Without Passion, Organizations Perish
9. Bring a person your organization regularly serves into your environment. There is nothing like looking into the eyes of one of the people that has been helped by your organization. Bring them in, if possible, and sit them right down in the middle of the sacred halls. Have them interrupt the process of running the organization. Place them in a place (meeting) where everyone needs to focus on the real thing that is going on here. Talk to them about their journey. What was their life like before your organization helped them? How is it now? How do they feel? Get in touch with all of these things. Don’t be afraid of it. Embrace it.
10. Keep talking always about people served and donors. Remember, everything you do is about the people you serve and your donors. It is important to keep that focus.
11. Get away from your desk and regularly talk to others about how excited you are about the people you serve and your donors. It is so easy to get wrapped up in the work and be stuck to your desk all day or in meetings. Plan to be absent from your desk. Put it on your calendar. Get out of your office and be with your staff for no reason but just to talk. Spread your joy. Share a story of how a person the organization helped really touched you. Talk about a donor and how encouraged you are about their help.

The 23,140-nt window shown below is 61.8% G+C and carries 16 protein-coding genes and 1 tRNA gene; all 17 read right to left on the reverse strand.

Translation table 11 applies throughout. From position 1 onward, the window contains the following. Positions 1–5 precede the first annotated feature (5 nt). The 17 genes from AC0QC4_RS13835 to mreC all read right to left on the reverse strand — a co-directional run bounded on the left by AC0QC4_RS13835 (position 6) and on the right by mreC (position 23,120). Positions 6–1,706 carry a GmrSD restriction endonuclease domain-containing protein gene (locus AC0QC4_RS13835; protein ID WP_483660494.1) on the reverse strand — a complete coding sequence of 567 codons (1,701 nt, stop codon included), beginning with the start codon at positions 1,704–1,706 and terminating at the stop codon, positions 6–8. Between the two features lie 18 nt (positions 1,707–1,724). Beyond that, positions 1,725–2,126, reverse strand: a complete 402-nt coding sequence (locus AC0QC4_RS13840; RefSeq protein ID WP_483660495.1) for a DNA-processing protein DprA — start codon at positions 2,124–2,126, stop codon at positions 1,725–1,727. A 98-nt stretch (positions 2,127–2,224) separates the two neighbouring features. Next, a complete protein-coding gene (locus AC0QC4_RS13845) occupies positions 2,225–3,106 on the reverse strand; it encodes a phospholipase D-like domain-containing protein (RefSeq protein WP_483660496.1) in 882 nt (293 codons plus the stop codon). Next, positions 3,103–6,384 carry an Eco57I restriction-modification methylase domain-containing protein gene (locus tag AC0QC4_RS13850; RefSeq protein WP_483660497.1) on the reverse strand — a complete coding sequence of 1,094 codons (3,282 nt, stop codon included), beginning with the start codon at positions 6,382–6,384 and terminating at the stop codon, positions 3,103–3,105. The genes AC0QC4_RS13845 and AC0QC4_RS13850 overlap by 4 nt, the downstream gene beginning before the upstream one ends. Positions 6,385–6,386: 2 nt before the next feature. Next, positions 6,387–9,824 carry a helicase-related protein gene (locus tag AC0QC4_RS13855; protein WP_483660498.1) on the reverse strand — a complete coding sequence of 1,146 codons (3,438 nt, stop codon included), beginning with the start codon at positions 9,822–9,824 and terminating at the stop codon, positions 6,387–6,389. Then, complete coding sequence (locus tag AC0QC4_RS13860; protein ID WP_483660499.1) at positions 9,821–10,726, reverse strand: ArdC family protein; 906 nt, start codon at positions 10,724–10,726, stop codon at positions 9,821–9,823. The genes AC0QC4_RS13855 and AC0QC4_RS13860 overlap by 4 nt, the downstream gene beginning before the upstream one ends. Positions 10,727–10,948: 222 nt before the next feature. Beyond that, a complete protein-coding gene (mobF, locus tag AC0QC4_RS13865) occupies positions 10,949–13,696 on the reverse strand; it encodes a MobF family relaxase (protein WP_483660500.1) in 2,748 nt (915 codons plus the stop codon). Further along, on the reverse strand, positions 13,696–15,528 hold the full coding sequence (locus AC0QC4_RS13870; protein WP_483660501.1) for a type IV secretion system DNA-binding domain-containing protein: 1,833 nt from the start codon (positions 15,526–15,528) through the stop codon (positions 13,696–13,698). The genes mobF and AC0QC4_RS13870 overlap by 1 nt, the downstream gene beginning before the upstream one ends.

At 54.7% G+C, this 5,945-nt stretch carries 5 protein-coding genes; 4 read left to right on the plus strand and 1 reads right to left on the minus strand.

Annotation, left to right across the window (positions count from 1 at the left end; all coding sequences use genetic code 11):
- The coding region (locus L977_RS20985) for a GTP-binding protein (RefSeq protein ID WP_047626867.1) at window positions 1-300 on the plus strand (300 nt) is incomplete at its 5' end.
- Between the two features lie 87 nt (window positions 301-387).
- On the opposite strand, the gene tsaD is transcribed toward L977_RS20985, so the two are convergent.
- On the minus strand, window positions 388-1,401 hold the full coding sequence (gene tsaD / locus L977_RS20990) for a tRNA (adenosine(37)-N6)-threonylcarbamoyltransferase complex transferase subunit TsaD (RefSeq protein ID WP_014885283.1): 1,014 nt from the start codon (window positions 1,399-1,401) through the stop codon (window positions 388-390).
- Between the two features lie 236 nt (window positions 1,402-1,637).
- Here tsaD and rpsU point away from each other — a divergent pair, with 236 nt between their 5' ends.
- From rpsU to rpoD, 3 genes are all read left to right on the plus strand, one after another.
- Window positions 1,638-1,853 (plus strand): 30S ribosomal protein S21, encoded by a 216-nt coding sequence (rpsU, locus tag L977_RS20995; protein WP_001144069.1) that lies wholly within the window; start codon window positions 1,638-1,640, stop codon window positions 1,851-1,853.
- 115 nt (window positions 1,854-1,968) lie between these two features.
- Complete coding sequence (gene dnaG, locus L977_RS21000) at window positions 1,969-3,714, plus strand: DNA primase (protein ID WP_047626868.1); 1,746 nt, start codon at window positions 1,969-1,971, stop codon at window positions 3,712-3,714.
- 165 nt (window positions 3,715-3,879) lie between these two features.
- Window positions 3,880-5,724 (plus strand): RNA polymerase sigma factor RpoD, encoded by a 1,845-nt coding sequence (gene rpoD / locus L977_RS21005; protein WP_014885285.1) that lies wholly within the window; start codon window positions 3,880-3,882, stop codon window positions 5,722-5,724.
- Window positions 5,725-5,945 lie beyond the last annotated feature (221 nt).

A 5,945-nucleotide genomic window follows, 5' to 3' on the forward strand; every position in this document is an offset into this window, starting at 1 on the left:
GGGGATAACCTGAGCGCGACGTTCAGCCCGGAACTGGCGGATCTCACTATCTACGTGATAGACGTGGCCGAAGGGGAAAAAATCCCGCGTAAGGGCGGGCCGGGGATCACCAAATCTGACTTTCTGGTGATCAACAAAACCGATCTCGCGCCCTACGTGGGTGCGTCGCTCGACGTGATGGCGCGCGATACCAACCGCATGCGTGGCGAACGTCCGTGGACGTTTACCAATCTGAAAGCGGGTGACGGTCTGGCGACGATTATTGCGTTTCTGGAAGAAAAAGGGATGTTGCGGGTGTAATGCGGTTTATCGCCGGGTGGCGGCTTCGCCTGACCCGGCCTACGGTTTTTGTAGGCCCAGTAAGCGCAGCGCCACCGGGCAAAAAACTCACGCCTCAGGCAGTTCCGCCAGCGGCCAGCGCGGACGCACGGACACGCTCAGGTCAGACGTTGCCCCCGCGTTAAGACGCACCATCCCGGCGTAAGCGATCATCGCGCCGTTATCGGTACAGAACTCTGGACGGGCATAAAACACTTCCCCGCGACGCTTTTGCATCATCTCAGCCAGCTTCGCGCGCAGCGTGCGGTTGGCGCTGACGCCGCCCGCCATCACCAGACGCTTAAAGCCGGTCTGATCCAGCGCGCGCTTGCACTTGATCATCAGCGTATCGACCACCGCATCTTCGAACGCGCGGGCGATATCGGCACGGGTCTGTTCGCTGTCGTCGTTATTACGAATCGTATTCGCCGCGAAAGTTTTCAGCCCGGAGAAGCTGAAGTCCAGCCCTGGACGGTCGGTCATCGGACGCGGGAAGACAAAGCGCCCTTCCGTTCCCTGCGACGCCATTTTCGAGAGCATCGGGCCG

12. Get emotional about things. This isn’t just about plans, charts, grids, logic and the mind. It is about people. Allow your heart to be broken by the tragedies of life. Celebrate the victories. Get excited. Jump up and down. Be human. When your employees sense that you do have blood running through those veins, that you can cry and laugh, that you are real … when they sense that, you will be on your way to getting passion back into the workplace.
If you’re hanging with Richard it won’t be long before you’ll be laughing.
He always finds something funny in everything. But when the conversation is about people, their money and giving, you’ll find a deeply caring counselor who helps donors fulfill their passions and interests. Richard believes that successful major-gift fundraising is not fundamentally about securing revenue for good causes. Instead it is about helping donors express who they are through their giving. The Connections blog will provide practical information on how to do this successfully. Richard has more than 30 years of nonprofit leadership and fundraising experience, and is founding partner of the Veritus Group.